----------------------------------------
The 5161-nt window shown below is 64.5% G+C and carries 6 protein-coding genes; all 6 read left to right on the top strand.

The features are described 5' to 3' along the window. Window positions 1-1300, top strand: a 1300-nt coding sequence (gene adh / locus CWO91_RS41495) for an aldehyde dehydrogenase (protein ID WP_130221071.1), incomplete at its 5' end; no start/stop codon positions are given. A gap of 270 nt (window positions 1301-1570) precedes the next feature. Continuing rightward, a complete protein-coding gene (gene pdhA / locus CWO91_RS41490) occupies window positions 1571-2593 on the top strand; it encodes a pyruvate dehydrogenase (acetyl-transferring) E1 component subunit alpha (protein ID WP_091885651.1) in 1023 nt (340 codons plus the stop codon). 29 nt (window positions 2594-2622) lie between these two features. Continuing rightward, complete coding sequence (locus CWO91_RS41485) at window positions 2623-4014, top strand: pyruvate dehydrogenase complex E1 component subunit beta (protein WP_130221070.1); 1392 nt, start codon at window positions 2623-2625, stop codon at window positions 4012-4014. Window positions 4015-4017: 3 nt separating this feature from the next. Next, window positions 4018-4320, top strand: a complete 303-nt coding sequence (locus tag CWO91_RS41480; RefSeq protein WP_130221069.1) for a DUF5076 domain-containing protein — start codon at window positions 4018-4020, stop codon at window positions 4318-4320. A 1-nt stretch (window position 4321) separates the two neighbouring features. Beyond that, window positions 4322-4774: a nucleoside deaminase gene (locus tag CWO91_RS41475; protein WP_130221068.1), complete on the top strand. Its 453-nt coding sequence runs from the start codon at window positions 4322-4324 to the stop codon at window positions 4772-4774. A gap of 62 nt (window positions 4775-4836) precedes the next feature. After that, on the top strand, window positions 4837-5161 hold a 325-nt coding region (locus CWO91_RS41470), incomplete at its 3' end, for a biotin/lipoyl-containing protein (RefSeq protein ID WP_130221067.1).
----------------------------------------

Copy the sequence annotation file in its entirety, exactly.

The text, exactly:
The 5161-nt window shown below is 64.5% G+C and carries 6 protein-coding genes; all 6 read left to right on the top strand.

The features are described 5' to 3' along the window. Window positions 1-1300, top strand: a 1300-nt coding sequence (gene adh / locus CWO91_RS41495) for an aldehyde dehydrogenase (protein ID WP_130221071.1), incomplete at its 5' end; no start/stop codon positions are given. A gap of 270 nt (window positions 1301-1570) precedes the next feature. Continuing rightward, a complete protein-coding gene (gene pdhA / locus CWO91_RS41490) occupies window positions 1571-2593 on the top strand; it encodes a pyruvate dehydrogenase (acetyl-transferring) E1 component subunit alpha (protein ID WP_091885651.1) in 1023 nt (340 codons plus the stop codon). 29 nt (window positions 2594-2622) lie between these two features. Continuing rightward, complete coding sequence (locus CWO91_RS41485) at window positions 2623-4014, top strand: pyruvate dehydrogenase complex E1 component subunit beta (protein WP_130221070.1); 1392 nt, start codon at window positions 2623-2625, stop codon at window positions 4012-4014. Window positions 4015-4017: 3 nt separating this feature from the next. Next, window positions 4018-4320, top strand: a complete 303-nt coding sequence (locus tag CWO91_RS41480; RefSeq protein WP_130221069.1) for a DUF5076 domain-containing protein — start codon at window positions 4018-4020, stop codon at window positions 4318-4320. A 1-nt stretch (window position 4321) separates the two neighbouring features. Beyond that, window positions 4322-4774: a nucleoside deaminase gene (locus tag CWO91_RS41475; protein WP_130221068.1), complete on the top strand. Its 453-nt coding sequence runs from the start codon at window positions 4322-4324 to the stop codon at window positions 4772-4774. A gap of 62 nt (window positions 4775-4836) precedes the next feature. After that, on the top strand, window positions 4837-5161 hold a 325-nt coding region (locus CWO91_RS41470), incomplete at its 3' end, for a biotin/lipoyl-containing protein (RefSeq protein ID WP_130221067.1).